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TIMES SUMMER CAMP CAMPAIGN

A new attitude after Pathfinder Ranch

May 21, 2008|Tony Barboza | Times Staff Writer

Anthony Rosa's outbursts were so bad that he was kicked out of 12 day-care centers in eight months.

Anthony, 7, who was diagnosed with high-functioning autism, would throw violent tantrums when he was afraid or confused and once threw sand in a teacher's eyes because he didn't get a turn to ride a tricycle during recess.

His mother, Michelle Rosa, came to expect a call at any time asking her to take him home for bad behavior, making it hard for her to keep a full-time work schedule.

But since last year, when Anthony started at the after-school youth development program at the Boys & Girls Clubs of Tustin, there haven't been any calls. It was there that he began to control his behavior and find a better outlook on life.

"They've been able to gain his trust," his mother said.

This summer Anthony will take another big step.

Anthony and about 40 other low-income children at the Boys & Girls Club will go to camp for a week at Pathfinder Ranch, a forested campus in the mountains near Idyllwild.

Of all the outdoors activities at the ranch -- horseback riding, archery, canoeing, swimming and rock climbing -- Anthony wants most to fish.

His mother said his fervor for angling took hold when she first took him camping when he was 3, and he observed people casting with rods and reels.

"I want to catch fishies," Anthony said. "All I need is a hook."

He should be able to reel in a few at the camp's private lake.

Tara Booher, the Boys & Girls Club's program director, can empathize with Anthony's singular goal. When she went to the same camp at his age, all she wanted to do was ride a horse.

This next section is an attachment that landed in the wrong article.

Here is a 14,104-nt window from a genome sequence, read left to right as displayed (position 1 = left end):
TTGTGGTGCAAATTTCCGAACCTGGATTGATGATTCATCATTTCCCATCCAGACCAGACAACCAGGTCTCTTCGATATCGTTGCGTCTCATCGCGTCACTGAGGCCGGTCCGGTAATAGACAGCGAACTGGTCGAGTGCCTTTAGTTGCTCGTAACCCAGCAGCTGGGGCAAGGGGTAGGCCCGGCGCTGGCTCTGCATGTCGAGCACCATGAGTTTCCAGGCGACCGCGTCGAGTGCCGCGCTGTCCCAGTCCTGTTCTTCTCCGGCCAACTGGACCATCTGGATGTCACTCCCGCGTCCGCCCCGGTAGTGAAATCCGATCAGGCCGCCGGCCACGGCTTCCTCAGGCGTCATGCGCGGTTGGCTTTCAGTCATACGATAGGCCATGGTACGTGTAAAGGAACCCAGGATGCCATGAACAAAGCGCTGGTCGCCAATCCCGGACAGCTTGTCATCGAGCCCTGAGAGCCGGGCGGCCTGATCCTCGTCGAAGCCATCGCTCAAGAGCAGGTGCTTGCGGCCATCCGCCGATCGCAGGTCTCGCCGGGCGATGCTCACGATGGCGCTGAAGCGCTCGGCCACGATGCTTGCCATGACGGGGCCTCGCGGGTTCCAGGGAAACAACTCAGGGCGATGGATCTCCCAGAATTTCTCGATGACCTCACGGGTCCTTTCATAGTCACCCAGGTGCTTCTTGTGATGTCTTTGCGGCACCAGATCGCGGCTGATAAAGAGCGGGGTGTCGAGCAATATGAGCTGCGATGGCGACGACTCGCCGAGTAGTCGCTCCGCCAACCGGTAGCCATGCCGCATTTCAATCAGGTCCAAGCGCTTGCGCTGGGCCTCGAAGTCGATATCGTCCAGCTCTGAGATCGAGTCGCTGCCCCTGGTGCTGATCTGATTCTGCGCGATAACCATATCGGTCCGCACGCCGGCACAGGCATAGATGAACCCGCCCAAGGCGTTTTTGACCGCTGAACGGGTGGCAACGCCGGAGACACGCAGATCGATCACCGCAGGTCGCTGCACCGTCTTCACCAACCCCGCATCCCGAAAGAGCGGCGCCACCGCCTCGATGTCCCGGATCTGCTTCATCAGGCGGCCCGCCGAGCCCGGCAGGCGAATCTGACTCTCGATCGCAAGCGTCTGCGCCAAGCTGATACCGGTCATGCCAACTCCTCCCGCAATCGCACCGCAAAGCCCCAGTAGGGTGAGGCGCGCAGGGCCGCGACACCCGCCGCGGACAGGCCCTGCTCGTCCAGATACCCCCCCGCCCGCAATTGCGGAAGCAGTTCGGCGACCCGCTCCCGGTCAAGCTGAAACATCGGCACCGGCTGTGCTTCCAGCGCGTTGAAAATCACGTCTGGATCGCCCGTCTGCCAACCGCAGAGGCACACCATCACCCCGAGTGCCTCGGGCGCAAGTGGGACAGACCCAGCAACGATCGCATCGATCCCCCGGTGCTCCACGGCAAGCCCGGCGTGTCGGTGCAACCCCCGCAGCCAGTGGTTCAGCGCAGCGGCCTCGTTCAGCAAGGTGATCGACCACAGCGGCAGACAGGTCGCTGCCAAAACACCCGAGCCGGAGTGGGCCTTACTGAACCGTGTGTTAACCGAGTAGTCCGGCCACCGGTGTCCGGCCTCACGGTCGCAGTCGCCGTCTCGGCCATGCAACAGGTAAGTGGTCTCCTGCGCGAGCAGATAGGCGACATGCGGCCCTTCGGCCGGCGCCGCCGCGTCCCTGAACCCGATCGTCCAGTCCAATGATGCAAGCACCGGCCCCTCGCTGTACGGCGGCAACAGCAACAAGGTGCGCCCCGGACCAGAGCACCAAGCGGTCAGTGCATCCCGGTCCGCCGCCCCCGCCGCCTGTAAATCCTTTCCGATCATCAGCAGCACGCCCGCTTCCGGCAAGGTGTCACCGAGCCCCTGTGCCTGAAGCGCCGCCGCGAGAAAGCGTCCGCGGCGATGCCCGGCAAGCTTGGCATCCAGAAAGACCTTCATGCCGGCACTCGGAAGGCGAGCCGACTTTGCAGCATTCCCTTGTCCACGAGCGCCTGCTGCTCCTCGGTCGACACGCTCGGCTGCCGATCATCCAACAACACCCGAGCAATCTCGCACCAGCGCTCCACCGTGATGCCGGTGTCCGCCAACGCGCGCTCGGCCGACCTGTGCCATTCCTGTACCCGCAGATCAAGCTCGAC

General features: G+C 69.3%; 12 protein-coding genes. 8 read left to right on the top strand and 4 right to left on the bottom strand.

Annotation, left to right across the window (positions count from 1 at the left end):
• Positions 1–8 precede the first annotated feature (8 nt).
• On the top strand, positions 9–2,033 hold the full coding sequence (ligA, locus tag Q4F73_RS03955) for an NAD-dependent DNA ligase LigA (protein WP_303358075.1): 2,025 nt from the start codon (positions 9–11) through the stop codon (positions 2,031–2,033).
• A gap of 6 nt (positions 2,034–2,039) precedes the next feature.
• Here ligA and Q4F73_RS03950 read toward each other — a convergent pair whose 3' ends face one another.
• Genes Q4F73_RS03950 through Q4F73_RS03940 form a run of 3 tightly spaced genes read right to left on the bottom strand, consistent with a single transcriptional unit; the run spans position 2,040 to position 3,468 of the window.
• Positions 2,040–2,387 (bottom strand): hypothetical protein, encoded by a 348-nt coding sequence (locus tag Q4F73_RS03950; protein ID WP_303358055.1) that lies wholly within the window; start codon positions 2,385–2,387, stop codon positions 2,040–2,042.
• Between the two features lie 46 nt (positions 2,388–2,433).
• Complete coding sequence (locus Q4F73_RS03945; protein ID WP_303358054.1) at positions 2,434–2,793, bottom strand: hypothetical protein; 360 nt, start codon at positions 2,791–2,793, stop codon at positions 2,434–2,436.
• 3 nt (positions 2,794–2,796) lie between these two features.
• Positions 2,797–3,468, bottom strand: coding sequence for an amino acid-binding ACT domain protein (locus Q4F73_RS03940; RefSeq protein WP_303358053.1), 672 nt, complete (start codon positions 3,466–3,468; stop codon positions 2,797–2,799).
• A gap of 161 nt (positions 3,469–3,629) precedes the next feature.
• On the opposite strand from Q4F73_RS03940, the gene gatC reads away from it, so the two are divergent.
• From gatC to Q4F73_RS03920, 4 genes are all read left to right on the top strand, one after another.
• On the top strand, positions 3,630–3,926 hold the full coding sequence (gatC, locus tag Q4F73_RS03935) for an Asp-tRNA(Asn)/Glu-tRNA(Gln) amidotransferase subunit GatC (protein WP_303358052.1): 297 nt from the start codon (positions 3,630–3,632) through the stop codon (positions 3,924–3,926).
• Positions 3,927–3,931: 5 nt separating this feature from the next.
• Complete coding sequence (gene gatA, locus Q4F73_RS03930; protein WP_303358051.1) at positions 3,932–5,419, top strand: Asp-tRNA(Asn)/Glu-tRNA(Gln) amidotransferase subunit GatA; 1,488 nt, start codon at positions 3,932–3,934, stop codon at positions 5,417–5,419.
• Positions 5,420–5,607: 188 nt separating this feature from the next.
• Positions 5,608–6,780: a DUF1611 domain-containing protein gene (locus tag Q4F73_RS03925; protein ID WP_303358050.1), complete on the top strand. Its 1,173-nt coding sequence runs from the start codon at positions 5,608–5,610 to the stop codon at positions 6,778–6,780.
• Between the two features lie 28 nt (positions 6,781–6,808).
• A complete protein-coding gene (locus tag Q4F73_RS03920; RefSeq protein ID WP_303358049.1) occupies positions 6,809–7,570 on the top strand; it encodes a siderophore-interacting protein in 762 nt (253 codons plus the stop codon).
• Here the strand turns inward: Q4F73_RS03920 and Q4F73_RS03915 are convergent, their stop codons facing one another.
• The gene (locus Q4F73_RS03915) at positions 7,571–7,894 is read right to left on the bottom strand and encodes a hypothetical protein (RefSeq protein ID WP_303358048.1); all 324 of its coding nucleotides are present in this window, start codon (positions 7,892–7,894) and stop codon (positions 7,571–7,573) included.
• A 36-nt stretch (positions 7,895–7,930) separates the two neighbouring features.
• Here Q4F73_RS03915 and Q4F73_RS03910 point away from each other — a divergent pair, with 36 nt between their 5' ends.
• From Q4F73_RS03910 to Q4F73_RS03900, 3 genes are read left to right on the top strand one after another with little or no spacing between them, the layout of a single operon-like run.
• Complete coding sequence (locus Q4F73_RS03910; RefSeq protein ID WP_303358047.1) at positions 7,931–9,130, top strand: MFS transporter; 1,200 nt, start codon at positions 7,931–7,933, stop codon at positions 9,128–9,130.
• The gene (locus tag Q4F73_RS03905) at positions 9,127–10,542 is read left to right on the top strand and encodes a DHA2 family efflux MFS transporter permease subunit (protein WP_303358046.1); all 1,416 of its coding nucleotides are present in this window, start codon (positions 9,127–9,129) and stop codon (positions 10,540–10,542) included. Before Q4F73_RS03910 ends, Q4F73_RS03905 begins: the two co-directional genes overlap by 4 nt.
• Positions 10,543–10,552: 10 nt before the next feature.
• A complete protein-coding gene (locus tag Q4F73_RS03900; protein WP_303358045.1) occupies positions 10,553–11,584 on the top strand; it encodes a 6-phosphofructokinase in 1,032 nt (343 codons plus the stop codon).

Summer camp, Booher said, can give a big boost to children like Anthony who struggle in social interactions with others.

"You meet so many new people, you have to learn to make friends quickly," she said.

Now she tells children stories of her experience to encourage them to go. Once they get past the anxiety over leaving home for a week, they don't need much prodding.

"They pack all their clothes and they're so excited they forget to change their clothes and shower," she said. "When it's summertime again they always ask 'when can we go to camp?' "

The Los Angeles Times Summer Camp Campaign gave $10,500 to the camp last year. Thanks to $1.7 million raised last year by the campaign, about 8,000 children will go to camp in Southern California this summer.

The annual campaign is part of the Los Angeles Times Family Fund, a fund of the McCormick Tribune Foundation, which matches all donations at 50 cents on every dollar. Unless requested otherwise, The Times fund makes every effort to acknowledge donations of $100 or more received by Sept. 1 in the newspaper.

All donations will be acknowledged by mail in three to four weeks. Donations are tax-deductible as permitted by law. Addresses will not be released or published. For information, call (800) LA TIMES, Ext. 75771, or e-mail familyfund@ latimes.com.

Mail donations (do not send cash) to:

Summer Camp Campaign

File 56984

Los Angeles, CA 90074-6984

Or donate now at: latimes.com/summercamp.

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tony.barboza@latimes.com

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